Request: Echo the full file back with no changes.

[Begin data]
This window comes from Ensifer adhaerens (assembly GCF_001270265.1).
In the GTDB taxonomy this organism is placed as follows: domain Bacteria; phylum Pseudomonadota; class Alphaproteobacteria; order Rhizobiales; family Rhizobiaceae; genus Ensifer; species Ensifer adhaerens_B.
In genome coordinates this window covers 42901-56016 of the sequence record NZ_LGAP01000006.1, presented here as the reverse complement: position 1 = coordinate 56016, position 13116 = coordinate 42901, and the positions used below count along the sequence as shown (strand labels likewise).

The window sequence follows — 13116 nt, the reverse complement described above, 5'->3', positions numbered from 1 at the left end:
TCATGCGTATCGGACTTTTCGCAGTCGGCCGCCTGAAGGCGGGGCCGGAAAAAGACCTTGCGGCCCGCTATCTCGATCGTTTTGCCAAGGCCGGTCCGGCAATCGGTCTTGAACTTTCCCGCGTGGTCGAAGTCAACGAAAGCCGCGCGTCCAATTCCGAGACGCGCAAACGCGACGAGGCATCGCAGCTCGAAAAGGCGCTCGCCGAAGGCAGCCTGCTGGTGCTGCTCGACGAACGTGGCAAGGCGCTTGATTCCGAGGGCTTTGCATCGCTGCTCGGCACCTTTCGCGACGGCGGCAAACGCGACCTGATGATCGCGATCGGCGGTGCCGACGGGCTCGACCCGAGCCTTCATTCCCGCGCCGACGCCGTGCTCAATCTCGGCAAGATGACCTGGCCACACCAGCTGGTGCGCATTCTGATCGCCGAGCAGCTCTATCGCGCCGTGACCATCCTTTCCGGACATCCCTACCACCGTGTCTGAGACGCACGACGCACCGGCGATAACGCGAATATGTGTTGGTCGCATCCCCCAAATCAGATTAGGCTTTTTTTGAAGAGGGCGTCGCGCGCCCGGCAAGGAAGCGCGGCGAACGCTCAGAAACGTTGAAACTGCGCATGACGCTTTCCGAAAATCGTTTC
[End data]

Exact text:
This window comes from Ensifer adhaerens (assembly GCF_001270265.1).
In the GTDB taxonomy this organism is placed as follows: domain Bacteria; phylum Pseudomonadota; class Alphaproteobacteria; order Rhizobiales; family Rhizobiaceae; genus Ensifer; species Ensifer adhaerens_B.
In genome coordinates this window covers 42901-56016 of the sequence record NZ_LGAP01000006.1, presented here as the reverse complement: position 1 = coordinate 56016, position 13116 = coordinate 42901, and the positions used below count along the sequence as shown (strand labels likewise).

The window sequence follows — 13116 nt, the reverse complement described above, 5'->3', positions numbered from 1 at the left end:
TCATGCGTATCGGACTTTTCGCAGTCGGCCGCCTGAAGGCGGGGCCGGAAAAAGACCTTGCGGCCCGCTATCTCGATCGTTTTGCCAAGGCCGGTCCGGCAATCGGTCTTGAACTTTCCCGCGTGGTCGAAGTCAACGAAAGCCGCGCGTCCAATTCCGAGACGCGCAAACGCGACGAGGCATCGCAGCTCGAAAAGGCGCTCGCCGAAGGCAGCCTGCTGGTGCTGCTCGACGAACGTGGCAAGGCGCTTGATTCCGAGGGCTTTGCATCGCTGCTCGGCACCTTTCGCGACGGCGGCAAACGCGACCTGATGATCGCGATCGGCGGTGCCGACGGGCTCGACCCGAGCCTTCATTCCCGCGCCGACGCCGTGCTCAATCTCGGCAAGATGACCTGGCCACACCAGCTGGTGCGCATTCTGATCGCCGAGCAGCTCTATCGCGCCGTGACCATCCTTTCCGGACATCCCTACCACCGTGTCTGAGACGCACGACGCACCGGCGATAACGCGAATATGTGTTGGTCGCATCCCCCAAATCAGATTAGGCTTTTTTTGAAGAGGGCGTCGCGCGCCCGGCAAGGAAGCGCGGCGAACGCTCAGAAACGTTGAAACTGCGCATGACGCTTTCCGAAAATCGTTTC